Tekashi 6ix9ine expressed remorse over his actions and affiliations with the Nine Trey Gangsta Bloods in a letter to Judge Paul A. Engelmayer, via The New York Post, ahead of the rapper’s sentencing next week, December 18th.
Back in February, 6ix9ine — real name Daniel Hernandez — pleaded guilty to racketeering and firearms charges, which came with a mandatory minimum sentence of 47 years in prison. But Hernandez ended up cooperating with prosecutors and testified at the trial of two former associates and purported members of the Nine Tray Gangsta Bloods, both of whom were found guilty. Hernandez’s letter arrived one week after prosectors issued their own letter recommending Hernandez’s sentence be reduced.
“I find it difficult to find the right words to express what my life has been like for the last year,” Hernandez wrote. “It honestly feels like my world is crashing down. There is no excuse, no justification and no apology good enough in this world to explain my crimes. While I have been incarcerated, I have had time to reflect on the recklessness and foolishness of my decisions… I’m happy that the public was able to witness me dealing with the consequences of my actions because I feel like it sheds a light on what can come from gang affiliation. I know that this is part of the plan that God has for me and I am confident that I am ready to face this thing head on.”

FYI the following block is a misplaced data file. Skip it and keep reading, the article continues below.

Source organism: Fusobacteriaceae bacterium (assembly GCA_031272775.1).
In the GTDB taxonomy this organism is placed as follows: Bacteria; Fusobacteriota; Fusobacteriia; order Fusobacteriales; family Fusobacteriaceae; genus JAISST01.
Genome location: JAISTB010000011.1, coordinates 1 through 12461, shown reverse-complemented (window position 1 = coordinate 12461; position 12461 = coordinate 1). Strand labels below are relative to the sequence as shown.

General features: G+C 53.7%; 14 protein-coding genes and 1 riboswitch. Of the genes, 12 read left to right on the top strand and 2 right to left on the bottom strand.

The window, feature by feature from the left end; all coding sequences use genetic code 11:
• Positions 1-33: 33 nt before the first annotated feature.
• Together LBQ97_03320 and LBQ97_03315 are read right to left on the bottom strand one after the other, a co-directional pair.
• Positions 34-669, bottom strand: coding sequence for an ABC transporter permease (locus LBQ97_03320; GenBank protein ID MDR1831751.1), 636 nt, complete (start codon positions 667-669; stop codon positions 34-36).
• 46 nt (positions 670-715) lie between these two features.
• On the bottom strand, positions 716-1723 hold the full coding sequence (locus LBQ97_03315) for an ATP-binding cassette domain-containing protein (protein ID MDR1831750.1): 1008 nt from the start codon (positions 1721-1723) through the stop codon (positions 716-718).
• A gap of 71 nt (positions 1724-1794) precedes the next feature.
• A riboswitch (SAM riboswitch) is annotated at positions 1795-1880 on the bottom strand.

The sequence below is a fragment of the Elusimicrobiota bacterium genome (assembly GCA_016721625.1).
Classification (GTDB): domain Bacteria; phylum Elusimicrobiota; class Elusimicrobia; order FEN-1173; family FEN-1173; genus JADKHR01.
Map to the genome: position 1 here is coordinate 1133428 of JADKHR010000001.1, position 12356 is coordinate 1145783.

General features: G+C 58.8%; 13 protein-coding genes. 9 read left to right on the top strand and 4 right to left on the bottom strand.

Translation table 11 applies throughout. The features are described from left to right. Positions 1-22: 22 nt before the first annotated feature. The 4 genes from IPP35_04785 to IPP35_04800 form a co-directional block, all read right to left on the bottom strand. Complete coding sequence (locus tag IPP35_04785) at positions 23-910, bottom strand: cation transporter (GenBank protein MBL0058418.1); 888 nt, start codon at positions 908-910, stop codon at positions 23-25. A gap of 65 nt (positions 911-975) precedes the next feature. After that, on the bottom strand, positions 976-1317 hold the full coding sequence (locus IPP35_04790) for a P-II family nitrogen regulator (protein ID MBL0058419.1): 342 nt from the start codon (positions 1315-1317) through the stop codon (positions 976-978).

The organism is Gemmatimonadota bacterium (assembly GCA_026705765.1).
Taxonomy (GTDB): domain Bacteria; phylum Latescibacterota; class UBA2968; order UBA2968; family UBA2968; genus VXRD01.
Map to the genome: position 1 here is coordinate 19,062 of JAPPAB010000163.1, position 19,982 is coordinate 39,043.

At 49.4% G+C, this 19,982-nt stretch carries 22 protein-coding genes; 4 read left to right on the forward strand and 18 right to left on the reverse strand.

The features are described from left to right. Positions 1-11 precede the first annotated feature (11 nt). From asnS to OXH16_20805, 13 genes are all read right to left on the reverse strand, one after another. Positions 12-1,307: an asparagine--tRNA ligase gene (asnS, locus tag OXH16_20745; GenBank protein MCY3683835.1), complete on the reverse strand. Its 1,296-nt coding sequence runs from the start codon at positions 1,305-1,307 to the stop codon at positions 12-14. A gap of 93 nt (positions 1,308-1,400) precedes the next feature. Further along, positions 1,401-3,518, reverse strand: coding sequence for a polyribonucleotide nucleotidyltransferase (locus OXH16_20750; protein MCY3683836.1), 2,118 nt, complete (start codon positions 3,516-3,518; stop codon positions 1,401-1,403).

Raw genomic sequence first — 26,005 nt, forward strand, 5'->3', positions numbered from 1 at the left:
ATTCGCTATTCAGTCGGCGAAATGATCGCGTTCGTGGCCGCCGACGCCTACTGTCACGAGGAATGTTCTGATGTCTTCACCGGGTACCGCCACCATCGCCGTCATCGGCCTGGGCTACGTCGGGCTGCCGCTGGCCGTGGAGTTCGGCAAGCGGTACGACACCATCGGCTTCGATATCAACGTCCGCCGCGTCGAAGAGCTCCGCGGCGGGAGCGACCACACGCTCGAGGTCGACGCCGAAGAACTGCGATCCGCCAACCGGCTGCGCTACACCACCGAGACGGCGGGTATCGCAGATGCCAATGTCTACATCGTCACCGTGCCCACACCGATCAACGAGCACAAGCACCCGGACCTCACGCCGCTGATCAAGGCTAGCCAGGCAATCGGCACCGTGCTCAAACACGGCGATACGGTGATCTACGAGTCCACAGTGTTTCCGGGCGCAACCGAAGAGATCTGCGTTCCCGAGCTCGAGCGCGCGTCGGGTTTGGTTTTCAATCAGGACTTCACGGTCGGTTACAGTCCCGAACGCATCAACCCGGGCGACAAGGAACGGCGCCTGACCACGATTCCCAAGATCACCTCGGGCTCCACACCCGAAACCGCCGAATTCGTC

Hernandez acknowledged his affiliation with the Nine Trey Gangsta Bloods, who played a key role in his rise as a rapper (his former manager, Kifano Jordan a.k.a. Shotti, reportedly brought together the crowd of red-clad men seen in the viral video for Tekashi 6ix9ine’s breakout hit, “Gummo”). He added that even after distancing himself from the gang, he knew he would remain a target, and touched on his kidnapping and the moment he learned that the mother of his child and a co-defendent were having an affair and stealing from him.
“I had a feeling of relief when I was arrested by the Government because I felt stuck, like the gang had control of my life and that I would never be able to escape their grip,” Hernandez wrote. “I needed to do something before it was too late.”
Still, Hernandez closed by saying he does not consider himself a victim because “my actions contributed to this mess.” He continued: “I now know that I am remorseful for what happened because I was blessed with the gift of an opportunity that most people dream of but I squandered it by getting involved with the wrong people and misrepresenting myself when I should have been true to myself and my fans. I’m sorry to the victims who were affected by my actions, to my fans who look up to me and were misled, to my family who depends on me and to this courtroom for this mess that I contributed to.”